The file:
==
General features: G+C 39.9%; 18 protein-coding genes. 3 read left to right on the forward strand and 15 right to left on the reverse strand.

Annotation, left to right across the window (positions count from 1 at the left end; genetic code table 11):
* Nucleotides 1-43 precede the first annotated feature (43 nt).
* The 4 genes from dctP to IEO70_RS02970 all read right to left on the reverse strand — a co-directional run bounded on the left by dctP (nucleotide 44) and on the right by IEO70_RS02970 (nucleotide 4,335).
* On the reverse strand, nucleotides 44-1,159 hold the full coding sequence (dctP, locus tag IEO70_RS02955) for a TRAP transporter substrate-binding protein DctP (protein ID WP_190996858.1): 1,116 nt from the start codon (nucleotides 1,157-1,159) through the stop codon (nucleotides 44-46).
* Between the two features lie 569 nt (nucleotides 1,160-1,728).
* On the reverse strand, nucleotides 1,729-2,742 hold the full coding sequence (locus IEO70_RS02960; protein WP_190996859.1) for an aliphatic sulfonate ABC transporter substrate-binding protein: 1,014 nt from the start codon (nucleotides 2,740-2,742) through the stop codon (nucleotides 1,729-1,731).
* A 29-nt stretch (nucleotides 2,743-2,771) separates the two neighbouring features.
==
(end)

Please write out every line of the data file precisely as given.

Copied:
General features: G+C 39.9%; 18 protein-coding genes. 3 read left to right on the forward strand and 15 right to left on the reverse strand.

Annotation, left to right across the window (positions count from 1 at the left end; genetic code table 11):
* Nucleotides 1-43 precede the first annotated feature (43 nt).
* The 4 genes from dctP to IEO70_RS02970 all read right to left on the reverse strand — a co-directional run bounded on the left by dctP (nucleotide 44) and on the right by IEO70_RS02970 (nucleotide 4,335).
* On the reverse strand, nucleotides 44-1,159 hold the full coding sequence (dctP, locus tag IEO70_RS02955) for a TRAP transporter substrate-binding protein DctP (protein ID WP_190996858.1): 1,116 nt from the start codon (nucleotides 1,157-1,159) through the stop codon (nucleotides 44-46).
* Between the two features lie 569 nt (nucleotides 1,160-1,728).
* On the reverse strand, nucleotides 1,729-2,742 hold the full coding sequence (locus IEO70_RS02960; protein WP_190996859.1) for an aliphatic sulfonate ABC transporter substrate-binding protein: 1,014 nt from the start codon (nucleotides 2,740-2,742) through the stop codon (nucleotides 1,729-1,731).
* A 29-nt stretch (nucleotides 2,743-2,771) separates the two neighbouring features.